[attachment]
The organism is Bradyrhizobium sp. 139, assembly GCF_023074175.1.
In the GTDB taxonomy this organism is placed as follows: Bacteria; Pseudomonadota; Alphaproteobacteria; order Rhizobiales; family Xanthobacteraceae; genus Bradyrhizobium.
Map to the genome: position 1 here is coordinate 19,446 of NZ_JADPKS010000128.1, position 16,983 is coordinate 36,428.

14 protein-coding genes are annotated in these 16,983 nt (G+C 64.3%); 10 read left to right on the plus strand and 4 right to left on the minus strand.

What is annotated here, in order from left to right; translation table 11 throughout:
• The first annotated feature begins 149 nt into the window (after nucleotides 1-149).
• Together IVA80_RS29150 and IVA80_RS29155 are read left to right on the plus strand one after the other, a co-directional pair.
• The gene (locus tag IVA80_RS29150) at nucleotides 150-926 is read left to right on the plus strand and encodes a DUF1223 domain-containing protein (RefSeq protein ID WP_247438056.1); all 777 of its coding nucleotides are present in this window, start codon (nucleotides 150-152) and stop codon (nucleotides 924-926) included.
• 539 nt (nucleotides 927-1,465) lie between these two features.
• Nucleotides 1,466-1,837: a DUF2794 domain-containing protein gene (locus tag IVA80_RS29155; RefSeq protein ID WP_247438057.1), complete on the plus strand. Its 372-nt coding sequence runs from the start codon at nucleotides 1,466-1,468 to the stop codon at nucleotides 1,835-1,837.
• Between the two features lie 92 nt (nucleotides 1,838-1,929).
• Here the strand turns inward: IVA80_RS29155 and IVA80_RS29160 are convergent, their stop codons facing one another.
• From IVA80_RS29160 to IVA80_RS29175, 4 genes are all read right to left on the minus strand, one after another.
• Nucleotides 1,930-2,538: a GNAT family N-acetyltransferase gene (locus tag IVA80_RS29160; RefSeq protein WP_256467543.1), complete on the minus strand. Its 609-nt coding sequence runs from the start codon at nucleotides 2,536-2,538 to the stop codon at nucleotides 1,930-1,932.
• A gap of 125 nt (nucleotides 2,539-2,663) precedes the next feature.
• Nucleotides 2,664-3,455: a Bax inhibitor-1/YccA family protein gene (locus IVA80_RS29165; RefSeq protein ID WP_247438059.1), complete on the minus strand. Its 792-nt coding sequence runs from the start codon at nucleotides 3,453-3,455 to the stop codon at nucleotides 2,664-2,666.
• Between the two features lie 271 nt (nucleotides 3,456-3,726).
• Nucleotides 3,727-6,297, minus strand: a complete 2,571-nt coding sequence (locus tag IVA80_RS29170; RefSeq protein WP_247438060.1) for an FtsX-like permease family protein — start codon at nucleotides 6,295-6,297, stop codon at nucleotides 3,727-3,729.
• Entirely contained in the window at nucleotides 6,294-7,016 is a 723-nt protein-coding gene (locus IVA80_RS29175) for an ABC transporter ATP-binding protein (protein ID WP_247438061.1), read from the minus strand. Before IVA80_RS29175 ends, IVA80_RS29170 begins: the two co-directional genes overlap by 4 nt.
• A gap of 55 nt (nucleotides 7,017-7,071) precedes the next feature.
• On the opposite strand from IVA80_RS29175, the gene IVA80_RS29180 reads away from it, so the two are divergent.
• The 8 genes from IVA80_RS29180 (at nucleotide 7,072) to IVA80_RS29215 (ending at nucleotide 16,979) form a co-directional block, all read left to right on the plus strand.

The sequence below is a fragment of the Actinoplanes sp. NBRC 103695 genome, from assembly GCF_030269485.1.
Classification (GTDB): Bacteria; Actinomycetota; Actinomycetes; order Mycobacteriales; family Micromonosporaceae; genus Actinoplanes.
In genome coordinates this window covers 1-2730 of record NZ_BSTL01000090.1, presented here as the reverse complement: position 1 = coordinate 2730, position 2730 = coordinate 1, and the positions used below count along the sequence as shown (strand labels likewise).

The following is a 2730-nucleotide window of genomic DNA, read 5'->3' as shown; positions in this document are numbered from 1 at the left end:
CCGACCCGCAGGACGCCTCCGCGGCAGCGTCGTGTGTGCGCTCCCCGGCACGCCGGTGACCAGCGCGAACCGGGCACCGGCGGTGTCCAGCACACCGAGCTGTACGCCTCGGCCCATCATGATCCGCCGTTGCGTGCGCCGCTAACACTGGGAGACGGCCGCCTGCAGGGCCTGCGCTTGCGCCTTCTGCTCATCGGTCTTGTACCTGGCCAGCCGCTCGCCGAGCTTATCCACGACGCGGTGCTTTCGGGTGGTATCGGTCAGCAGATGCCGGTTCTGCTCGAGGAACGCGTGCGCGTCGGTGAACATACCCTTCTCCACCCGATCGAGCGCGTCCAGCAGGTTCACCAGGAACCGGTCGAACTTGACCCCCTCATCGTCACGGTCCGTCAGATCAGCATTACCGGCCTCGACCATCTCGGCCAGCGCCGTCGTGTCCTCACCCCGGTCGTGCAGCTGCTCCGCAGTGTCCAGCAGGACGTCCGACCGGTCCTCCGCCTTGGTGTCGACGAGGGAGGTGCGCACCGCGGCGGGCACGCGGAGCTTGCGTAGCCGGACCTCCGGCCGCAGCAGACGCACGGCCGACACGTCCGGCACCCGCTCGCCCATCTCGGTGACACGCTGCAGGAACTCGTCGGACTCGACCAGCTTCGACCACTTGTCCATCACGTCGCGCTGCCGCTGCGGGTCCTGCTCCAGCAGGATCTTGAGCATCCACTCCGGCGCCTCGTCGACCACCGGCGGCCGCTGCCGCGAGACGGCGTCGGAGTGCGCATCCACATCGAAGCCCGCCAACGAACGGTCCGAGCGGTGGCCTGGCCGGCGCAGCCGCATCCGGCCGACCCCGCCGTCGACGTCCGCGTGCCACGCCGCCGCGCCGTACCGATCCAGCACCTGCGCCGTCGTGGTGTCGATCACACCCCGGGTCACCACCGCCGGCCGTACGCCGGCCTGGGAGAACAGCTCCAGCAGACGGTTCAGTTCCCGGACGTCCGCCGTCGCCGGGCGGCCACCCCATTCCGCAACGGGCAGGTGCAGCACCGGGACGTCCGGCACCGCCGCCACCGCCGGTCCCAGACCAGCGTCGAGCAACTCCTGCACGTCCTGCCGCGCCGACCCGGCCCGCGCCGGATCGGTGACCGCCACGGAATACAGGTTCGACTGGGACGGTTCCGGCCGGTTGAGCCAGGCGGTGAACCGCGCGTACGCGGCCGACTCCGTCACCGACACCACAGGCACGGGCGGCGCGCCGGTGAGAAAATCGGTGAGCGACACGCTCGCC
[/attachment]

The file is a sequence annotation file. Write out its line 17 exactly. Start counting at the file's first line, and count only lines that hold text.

• Between the two features lie 271 nt (nucleotides 3,456-3,726).